In the face of uncertainty and a global pandemic, undergraduate students at Leeds chose to scrap months of work to support their communities.
In early March, it became apparent that faculty and students at CU Boulder were switching to remote learning. While navigating through the changes, Deming Center for Entrepreneurship faculty and leadership looked beyond what was required to deliver their courses. Ever the entrepreneurs, they began discussing how their students could learn from this experience while supporting communities in need.
The Deming Center’s Visda Carson, Scott King, Erick Mueller, Brad Werner and Jeff York agreed that within the challenges of this crisis, there was also an opportunity for students to gain valuable experience. They felt students could learn how to lead an organization through change, prepare for a quickly evolving landscape and potentially help their communities.
“We all agreed that this was the perfect opportunity to let our students experience leading an organization through a crisis and transformative change using an entrepreneurial lens,” says Mueller.
From refinement to reimagination, students pivot into action
At the same time that businesses were facing an “adapt or fail” situation, undergraduates in Leeds’ New Venture Creation and Business Minor Capstone classes were given a choice to either continue on their existing ventures or start over and address challenges related to the current health crisis. Starting over meant coming up with new product ideas, new financials and new customer research. Either way, the work had to all be delivered by the same deadline: the end of the semester.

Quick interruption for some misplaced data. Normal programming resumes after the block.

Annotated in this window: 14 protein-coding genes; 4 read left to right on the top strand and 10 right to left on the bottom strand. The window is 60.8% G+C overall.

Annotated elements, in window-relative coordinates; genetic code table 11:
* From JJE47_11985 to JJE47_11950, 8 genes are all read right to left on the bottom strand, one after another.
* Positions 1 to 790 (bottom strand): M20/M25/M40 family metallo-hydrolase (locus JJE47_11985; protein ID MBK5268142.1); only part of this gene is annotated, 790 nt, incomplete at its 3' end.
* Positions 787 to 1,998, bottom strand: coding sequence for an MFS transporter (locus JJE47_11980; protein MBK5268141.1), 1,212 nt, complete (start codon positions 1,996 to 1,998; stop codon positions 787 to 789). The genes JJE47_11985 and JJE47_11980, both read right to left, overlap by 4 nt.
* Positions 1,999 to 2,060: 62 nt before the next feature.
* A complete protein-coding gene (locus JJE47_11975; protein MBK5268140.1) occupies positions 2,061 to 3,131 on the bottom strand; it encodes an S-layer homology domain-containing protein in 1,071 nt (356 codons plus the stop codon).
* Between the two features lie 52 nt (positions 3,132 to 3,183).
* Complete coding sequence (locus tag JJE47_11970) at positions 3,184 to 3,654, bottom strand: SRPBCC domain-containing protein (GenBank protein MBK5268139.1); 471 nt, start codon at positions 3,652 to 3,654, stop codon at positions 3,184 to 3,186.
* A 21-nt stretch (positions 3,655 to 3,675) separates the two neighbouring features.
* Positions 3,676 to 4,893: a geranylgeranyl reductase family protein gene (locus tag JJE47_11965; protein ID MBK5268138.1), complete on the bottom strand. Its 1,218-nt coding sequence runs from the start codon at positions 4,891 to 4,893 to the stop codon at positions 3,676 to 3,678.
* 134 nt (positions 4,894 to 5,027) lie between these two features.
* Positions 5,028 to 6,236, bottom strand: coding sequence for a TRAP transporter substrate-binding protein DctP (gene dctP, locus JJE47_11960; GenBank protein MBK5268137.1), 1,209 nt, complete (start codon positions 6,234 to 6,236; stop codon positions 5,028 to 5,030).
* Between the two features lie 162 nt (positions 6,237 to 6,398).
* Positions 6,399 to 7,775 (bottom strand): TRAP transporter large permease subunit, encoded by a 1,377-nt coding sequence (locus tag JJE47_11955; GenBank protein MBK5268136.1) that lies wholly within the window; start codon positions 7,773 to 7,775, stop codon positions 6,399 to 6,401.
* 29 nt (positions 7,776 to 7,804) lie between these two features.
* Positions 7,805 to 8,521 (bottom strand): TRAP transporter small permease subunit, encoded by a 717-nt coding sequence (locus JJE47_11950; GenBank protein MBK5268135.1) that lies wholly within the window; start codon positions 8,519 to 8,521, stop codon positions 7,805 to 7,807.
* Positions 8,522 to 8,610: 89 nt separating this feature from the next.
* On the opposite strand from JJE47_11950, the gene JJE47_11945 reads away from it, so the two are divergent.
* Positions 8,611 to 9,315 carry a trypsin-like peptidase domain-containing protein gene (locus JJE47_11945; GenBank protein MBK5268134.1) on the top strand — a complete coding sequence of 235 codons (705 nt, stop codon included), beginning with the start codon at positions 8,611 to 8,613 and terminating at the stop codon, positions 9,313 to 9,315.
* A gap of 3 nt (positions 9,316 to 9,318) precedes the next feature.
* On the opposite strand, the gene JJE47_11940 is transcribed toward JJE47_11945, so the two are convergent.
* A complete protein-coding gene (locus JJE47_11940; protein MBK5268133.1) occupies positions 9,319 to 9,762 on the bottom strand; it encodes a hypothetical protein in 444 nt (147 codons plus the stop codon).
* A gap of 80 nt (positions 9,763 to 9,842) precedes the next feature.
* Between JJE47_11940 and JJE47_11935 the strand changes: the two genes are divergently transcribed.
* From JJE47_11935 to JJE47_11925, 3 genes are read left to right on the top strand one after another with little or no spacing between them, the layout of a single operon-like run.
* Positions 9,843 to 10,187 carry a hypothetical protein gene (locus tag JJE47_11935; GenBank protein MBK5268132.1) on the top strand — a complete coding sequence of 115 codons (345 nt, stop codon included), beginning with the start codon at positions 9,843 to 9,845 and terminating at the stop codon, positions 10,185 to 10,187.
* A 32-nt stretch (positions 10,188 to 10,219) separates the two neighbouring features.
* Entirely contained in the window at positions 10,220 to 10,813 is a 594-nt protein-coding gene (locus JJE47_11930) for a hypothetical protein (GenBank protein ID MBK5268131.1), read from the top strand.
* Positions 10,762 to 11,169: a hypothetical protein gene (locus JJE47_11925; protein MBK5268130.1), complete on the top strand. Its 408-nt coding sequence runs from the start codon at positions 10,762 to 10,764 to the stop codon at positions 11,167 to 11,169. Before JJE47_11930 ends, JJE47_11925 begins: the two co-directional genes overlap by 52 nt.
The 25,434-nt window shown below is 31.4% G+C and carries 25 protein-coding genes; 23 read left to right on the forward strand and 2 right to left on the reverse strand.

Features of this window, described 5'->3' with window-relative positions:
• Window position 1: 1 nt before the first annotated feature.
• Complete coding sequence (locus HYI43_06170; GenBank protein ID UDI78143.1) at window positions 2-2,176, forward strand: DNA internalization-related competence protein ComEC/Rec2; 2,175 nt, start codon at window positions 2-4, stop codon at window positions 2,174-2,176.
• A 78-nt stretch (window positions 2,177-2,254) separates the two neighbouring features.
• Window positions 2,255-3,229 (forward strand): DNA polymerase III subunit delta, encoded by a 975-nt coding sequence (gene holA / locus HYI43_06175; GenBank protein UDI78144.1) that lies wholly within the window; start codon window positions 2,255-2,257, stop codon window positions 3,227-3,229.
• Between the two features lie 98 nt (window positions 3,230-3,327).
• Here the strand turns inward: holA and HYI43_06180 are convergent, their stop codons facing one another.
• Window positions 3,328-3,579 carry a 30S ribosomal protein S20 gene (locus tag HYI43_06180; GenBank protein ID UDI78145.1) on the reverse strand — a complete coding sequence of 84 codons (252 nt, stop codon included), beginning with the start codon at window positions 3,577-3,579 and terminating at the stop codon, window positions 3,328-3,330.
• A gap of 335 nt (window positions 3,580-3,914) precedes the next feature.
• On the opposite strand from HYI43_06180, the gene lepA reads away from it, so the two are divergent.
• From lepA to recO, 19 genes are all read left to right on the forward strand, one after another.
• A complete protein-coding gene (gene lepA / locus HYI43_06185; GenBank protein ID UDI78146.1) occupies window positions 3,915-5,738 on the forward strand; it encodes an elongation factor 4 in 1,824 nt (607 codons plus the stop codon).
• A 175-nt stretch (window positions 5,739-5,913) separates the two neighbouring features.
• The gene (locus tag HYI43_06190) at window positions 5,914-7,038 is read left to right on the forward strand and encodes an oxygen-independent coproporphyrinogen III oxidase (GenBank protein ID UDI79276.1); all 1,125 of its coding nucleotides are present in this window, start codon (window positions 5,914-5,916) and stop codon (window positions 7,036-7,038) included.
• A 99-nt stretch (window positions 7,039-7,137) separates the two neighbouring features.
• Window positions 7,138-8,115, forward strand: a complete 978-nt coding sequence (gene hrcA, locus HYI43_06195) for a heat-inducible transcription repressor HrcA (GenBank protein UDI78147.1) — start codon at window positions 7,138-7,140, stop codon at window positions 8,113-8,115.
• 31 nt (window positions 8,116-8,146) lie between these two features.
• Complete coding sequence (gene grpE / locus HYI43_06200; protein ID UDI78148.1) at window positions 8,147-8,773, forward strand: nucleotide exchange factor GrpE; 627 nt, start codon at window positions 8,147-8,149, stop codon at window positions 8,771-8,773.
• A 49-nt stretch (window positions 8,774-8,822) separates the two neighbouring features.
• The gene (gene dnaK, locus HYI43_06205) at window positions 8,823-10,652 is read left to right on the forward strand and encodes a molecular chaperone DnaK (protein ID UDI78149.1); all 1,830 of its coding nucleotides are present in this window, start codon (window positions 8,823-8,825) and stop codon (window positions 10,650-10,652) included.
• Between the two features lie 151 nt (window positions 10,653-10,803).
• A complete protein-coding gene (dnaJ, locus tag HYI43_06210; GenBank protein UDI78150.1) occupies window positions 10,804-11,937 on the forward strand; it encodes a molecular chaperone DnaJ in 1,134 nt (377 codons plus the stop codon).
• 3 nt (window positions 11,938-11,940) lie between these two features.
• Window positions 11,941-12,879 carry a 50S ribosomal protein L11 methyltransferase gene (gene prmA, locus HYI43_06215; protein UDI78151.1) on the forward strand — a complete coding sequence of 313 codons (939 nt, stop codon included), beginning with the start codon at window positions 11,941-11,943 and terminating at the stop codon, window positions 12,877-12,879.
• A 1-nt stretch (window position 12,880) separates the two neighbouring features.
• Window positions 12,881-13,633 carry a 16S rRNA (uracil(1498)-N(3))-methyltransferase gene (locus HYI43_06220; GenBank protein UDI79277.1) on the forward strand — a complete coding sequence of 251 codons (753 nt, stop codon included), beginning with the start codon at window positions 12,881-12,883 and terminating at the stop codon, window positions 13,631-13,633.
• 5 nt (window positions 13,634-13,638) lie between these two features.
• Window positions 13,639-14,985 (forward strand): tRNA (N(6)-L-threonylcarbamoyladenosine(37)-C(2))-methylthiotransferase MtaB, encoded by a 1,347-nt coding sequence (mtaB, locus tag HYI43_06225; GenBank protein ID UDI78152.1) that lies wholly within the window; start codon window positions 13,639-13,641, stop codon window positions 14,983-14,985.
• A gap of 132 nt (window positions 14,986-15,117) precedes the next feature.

Choosing to scrap endless hours of work would be difficult for anyone. However, King, who is also an alumnus and entrepreneur in addition to a Leeds’ entrepreneurial coach, generously provided $25K in seed funding for those willing to pivot. Key requirements outlined by his donation included identifying the problems local communities are facing, coming up with solutions to those problems, and then validating the solutions with customers—all basic principles grounded in the entrepreneurial way of problem solving.
Sixteen teams from 14 classes chose to pivot and pitch their ideas for seed funding.
Pitching new venture concepts for community and funding
After weeks of revising business plans and developing product or service concepts, the teams began to work on their pitches for seed funding. By early May, all participating teams had pitched their ideas over Zoom to a group of judges in a “Shark Tank”-style setting. The panel of judges included Henry Kvietok and Jot Kaur, principals for Get Seed Funding and Scott King.
The teams presented ideas such as online mental-health resources for students, ways to provide face masks and personal protective equipment (PPE) to Boulder shelters, nature-themed virtual-reality experiences, and protection from COVID contamination on point-of-sale keypads.
For those who succeeded in the first round, a second round of funding was provided, and additional pitches were held on May 11. Four teams were able to secure part of the $6,500 in additional funding available. Funding awarded ranged from $500 to $2,000 for each of the four ventures presented. This round, judges included two new managing directors on top of the original four: Anya McGanty and Charlie Wasson, managing directors for the Deming Center Venture Fund.
After the semester ended, several teams continued with the development of their ventures. These teams have taken advantage of mentoring calls and check-ins provided by Deming Center faculty and leadership. Additionally, teams have reported on their progress with some garnering letters of intent and moving on towards customer use.
According to student Noah Austin from the team/venture, Mask’s Provided, “One takeaway I got from this experience is I love actually seeing the impact I can make in my community.”